keywords = "rehabilitation, cancer related fatigue, physical activity",
author = "Jackie Gracey and Lynn Dunwoody and Cathy Payne",
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N2 - Objectives To assess the effectiveness and acceptability of an individually tailored rehabilitation intervention for patients with cancer-related fatigue (CRF).Methods Eighteen individuals, (16 female, two male, aged 40–83 years), who self-reported CRF (above four on a 10-point Likert scale) took part in an 8 week physical activity intervention weekly review and optional gym-based support. Fifteen participants had a primary diagnosis of breast cancer and along with the other participants had multiple myeloma, colorectal or prostate cancer. All participants took part in a goal-orientedwalking and muscle strengthening programme with dietary advice and psychological support based on the Transtheoretical Model (TTM) of behaviour change. Effectiveness was assessed by physical and psychological outcomes. Focus groups with participants and individual interviews with the professionals delivering the intervention explored the feasibility and acceptability of the intervention.Results Statistically significant improvements were seen in the primary outcome of fatigue andon the secondary outcomes of physical function, depression and in triceps skin fold thicknessreduction. Participants endorsed the intervention as being highly acceptable, holistic and as important as medical treatments for cancer. The importance of team working was highlighted as key to service delivery and success.Conclusions A multidisciplinary home-based tailored intervention with optional weekly gymattendance is acceptable to people with CRF, improving physical and psychosocial outcomes. Study limitations and suggestions for further research are discussed.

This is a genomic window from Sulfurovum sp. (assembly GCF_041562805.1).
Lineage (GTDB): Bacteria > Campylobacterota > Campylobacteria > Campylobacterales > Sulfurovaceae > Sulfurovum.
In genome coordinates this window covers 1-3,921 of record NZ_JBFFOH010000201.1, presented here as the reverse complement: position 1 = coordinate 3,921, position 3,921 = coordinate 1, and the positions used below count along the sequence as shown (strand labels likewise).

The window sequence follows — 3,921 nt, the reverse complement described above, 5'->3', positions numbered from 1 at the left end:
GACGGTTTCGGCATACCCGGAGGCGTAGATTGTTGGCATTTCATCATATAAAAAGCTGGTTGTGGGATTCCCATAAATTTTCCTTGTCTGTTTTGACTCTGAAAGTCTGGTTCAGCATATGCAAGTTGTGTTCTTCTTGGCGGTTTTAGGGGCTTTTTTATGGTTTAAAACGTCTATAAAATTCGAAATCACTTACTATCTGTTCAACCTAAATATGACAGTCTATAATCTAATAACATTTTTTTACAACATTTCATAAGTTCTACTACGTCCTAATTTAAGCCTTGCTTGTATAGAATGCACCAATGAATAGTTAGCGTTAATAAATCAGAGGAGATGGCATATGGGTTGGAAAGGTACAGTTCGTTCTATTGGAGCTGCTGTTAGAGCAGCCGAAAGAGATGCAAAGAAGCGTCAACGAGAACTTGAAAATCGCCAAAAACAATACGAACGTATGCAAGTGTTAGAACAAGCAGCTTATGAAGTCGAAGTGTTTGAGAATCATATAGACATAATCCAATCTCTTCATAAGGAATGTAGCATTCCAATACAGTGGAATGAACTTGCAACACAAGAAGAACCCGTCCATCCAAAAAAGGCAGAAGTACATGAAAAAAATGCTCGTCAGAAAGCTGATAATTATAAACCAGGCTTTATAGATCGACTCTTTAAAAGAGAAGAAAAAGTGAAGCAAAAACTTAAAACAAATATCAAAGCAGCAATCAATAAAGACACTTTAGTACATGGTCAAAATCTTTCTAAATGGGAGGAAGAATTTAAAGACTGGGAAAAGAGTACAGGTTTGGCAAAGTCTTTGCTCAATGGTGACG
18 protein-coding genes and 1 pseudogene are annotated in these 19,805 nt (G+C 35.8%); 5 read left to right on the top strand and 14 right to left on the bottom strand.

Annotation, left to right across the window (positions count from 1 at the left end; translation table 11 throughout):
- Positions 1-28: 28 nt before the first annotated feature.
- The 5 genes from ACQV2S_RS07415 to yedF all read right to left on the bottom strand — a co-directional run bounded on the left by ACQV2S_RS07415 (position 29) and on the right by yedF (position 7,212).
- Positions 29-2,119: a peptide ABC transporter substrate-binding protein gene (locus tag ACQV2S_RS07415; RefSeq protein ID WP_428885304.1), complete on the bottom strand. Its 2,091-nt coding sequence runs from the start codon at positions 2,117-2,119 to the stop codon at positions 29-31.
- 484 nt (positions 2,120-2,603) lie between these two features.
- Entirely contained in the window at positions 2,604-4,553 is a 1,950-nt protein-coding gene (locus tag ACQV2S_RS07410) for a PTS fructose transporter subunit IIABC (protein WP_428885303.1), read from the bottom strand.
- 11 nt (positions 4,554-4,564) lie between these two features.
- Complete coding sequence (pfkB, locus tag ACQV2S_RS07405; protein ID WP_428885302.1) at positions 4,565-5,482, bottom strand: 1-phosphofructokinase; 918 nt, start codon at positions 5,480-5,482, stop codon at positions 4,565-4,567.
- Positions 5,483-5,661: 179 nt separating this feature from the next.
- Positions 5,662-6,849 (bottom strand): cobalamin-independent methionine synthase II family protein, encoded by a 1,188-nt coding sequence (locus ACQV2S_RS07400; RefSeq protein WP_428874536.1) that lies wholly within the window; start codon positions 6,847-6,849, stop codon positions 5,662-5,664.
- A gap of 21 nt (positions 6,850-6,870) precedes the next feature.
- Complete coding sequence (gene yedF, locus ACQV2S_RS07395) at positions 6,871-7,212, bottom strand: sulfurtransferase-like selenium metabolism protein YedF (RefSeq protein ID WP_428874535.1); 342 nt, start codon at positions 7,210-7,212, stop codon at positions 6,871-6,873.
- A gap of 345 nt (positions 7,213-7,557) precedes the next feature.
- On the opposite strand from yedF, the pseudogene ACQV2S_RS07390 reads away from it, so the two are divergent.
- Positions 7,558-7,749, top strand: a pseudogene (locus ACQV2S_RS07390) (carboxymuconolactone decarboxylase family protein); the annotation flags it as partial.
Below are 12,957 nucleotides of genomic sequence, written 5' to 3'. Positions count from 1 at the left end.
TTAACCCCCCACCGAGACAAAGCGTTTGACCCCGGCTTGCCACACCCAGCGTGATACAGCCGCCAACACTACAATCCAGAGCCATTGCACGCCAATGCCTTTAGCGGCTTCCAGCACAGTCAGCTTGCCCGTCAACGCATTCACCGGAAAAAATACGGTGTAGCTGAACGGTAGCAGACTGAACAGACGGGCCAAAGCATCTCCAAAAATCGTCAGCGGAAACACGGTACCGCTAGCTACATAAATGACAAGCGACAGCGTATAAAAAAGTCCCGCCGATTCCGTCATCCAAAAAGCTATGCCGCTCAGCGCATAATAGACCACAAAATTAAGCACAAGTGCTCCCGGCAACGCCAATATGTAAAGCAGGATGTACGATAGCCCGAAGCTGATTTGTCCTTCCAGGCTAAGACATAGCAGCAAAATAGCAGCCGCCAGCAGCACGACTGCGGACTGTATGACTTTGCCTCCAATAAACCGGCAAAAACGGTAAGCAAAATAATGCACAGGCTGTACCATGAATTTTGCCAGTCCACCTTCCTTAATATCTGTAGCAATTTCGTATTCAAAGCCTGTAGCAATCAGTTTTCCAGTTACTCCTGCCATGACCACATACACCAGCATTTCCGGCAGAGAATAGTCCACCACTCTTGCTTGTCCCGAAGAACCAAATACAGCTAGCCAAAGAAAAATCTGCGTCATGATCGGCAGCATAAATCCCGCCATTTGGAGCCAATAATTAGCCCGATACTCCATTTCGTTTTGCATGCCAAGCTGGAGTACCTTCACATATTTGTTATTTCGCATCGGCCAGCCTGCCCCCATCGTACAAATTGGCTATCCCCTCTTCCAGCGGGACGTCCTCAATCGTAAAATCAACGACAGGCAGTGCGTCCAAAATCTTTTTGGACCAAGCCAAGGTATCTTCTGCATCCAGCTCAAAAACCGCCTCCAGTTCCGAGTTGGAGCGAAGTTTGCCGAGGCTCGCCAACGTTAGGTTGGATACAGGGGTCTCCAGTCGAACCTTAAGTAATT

AB - Objectives To assess the effectiveness and acceptability of an individually tailored rehabilitation intervention for patients with cancer-related fatigue (CRF).Methods Eighteen individuals, (16 female, two male, aged 40–83 years), who self-reported CRF (above four on a 10-point Likert scale) took part in an 8 week physical activity intervention weekly review and optional gym-based support. Fifteen participants had a primary diagnosis of breast cancer and along with the other participants had multiple myeloma, colorectal or prostate cancer. All participants took part in a goal-orientedwalking and muscle strengthening programme with dietary advice and psychological support based on the Transtheoretical Model (TTM) of behaviour change. Effectiveness was assessed by physical and psychological outcomes. Focus groups with participants and individual interviews with the professionals delivering the intervention explored the feasibility and acceptability of the intervention.Results Statistically significant improvements were seen in the primary outcome of fatigue andon the secondary outcomes of physical function, depression and in triceps skin fold thicknessreduction. Participants endorsed the intervention as being highly acceptable, holistic and as important as medical treatments for cancer. The importance of team working was highlighted as key to service delivery and success.Conclusions A multidisciplinary home-based tailored intervention with optional weekly gymattendance is acceptable to people with CRF, improving physical and psychosocial outcomes. Study limitations and suggestions for further research are discussed.